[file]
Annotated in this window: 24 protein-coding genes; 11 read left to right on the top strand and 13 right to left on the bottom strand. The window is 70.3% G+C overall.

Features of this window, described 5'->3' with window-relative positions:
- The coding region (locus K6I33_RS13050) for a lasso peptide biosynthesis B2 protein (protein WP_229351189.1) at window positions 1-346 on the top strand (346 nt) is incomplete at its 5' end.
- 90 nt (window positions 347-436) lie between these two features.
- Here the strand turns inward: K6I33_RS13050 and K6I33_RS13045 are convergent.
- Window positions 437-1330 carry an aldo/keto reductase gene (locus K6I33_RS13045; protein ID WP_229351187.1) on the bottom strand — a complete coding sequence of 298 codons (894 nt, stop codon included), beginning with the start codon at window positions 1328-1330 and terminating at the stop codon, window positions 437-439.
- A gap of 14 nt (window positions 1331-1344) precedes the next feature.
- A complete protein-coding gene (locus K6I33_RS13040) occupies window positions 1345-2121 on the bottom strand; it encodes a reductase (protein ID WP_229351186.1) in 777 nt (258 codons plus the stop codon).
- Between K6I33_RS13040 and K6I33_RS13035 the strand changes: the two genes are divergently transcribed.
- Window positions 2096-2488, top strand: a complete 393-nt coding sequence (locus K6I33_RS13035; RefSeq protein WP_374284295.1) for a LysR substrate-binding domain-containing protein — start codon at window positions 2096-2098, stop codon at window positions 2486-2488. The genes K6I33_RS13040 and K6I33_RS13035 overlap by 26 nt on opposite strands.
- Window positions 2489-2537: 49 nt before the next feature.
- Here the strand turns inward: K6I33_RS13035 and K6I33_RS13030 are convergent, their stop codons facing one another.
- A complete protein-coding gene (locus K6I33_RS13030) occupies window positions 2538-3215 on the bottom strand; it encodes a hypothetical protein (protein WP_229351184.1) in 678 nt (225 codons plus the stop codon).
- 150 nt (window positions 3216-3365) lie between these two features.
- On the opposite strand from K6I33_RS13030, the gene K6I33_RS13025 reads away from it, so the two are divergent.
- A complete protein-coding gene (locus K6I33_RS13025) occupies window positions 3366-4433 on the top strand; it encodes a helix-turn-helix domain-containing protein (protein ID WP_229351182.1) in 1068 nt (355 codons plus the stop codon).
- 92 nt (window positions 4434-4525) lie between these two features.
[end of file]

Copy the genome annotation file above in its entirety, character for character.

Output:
Annotated in this window: 24 protein-coding genes; 11 read left to right on the top strand and 13 right to left on the bottom strand. The window is 70.3% G+C overall.

Features of this window, described 5'->3' with window-relative positions:
- The coding region (locus K6I33_RS13050) for a lasso peptide biosynthesis B2 protein (protein WP_229351189.1) at window positions 1-346 on the top strand (346 nt) is incomplete at its 5' end.
- 90 nt (window positions 347-436) lie between these two features.
- Here the strand turns inward: K6I33_RS13050 and K6I33_RS13045 are convergent.
- Window positions 437-1330 carry an aldo/keto reductase gene (locus K6I33_RS13045; protein ID WP_229351187.1) on the bottom strand — a complete coding sequence of 298 codons (894 nt, stop codon included), beginning with the start codon at window positions 1328-1330 and terminating at the stop codon, window positions 437-439.
- A gap of 14 nt (window positions 1331-1344) precedes the next feature.
- A complete protein-coding gene (locus K6I33_RS13040) occupies window positions 1345-2121 on the bottom strand; it encodes a reductase (protein ID WP_229351186.1) in 777 nt (258 codons plus the stop codon).
- Between K6I33_RS13040 and K6I33_RS13035 the strand changes: the two genes are divergently transcribed.
- Window positions 2096-2488, top strand: a complete 393-nt coding sequence (locus K6I33_RS13035; RefSeq protein WP_374284295.1) for a LysR substrate-binding domain-containing protein — start codon at window positions 2096-2098, stop codon at window positions 2486-2488. The genes K6I33_RS13040 and K6I33_RS13035 overlap by 26 nt on opposite strands.
- Window positions 2489-2537: 49 nt before the next feature.
- Here the strand turns inward: K6I33_RS13035 and K6I33_RS13030 are convergent, their stop codons facing one another.
- A complete protein-coding gene (locus K6I33_RS13030) occupies window positions 2538-3215 on the bottom strand; it encodes a hypothetical protein (protein WP_229351184.1) in 678 nt (225 codons plus the stop codon).
- 150 nt (window positions 3216-3365) lie between these two features.
- On the opposite strand from K6I33_RS13030, the gene K6I33_RS13025 reads away from it, so the two are divergent.
- A complete protein-coding gene (locus K6I33_RS13025) occupies window positions 3366-4433 on the top strand; it encodes a helix-turn-helix domain-containing protein (protein ID WP_229351182.1) in 1068 nt (355 codons plus the stop codon).
- 92 nt (window positions 4434-4525) lie between these two features.